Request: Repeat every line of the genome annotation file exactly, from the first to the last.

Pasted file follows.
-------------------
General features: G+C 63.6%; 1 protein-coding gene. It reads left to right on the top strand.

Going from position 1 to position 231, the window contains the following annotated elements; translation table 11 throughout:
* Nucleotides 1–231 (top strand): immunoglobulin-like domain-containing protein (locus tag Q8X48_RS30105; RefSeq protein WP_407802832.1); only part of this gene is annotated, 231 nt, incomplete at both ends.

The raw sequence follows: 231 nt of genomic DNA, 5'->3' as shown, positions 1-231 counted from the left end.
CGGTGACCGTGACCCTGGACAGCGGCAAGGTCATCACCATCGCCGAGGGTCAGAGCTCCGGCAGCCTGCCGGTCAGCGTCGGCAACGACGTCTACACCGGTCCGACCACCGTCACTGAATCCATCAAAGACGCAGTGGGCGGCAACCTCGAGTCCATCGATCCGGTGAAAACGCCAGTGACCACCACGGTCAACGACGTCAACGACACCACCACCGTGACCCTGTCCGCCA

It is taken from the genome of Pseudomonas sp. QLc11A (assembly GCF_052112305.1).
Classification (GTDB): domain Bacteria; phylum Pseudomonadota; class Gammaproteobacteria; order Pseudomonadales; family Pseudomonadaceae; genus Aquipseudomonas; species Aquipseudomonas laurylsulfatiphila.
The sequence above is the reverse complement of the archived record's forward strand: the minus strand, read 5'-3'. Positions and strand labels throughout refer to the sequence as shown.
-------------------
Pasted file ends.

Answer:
General features: G+C 63.6%; 1 protein-coding gene. It reads left to right on the top strand.

Going from position 1 to position 231, the window contains the following annotated elements; translation table 11 throughout:
* Nucleotides 1–231 (top strand): immunoglobulin-like domain-containing protein (locus tag Q8X48_RS30105; RefSeq protein WP_407802832.1); only part of this gene is annotated, 231 nt, incomplete at both ends.

The raw sequence follows: 231 nt of genomic DNA, 5'->3' as shown, positions 1-231 counted from the left end.
CGGTGACCGTGACCCTGGACAGCGGCAAGGTCATCACCATCGCCGAGGGTCAGAGCTCCGGCAGCCTGCCGGTCAGCGTCGGCAACGACGTCTACACCGGTCCGACCACCGTCACTGAATCCATCAAAGACGCAGTGGGCGGCAACCTCGAGTCCATCGATCCGGTGAAAACGCCAGTGACCACCACGGTCAACGACGTCAACGACACCACCACCGTGACCCTGTCCGCCA

It is taken from the genome of Pseudomonas sp. QLc11A (assembly GCF_052112305.1).
Classification (GTDB): domain Bacteria; phylum Pseudomonadota; class Gammaproteobacteria; order Pseudomonadales; family Pseudomonadaceae; genus Aquipseudomonas; species Aquipseudomonas laurylsulfatiphila.
The sequence above is the reverse complement of the archived record's forward strand: the minus strand, read 5'-3'. Positions and strand labels throughout refer to the sequence as shown.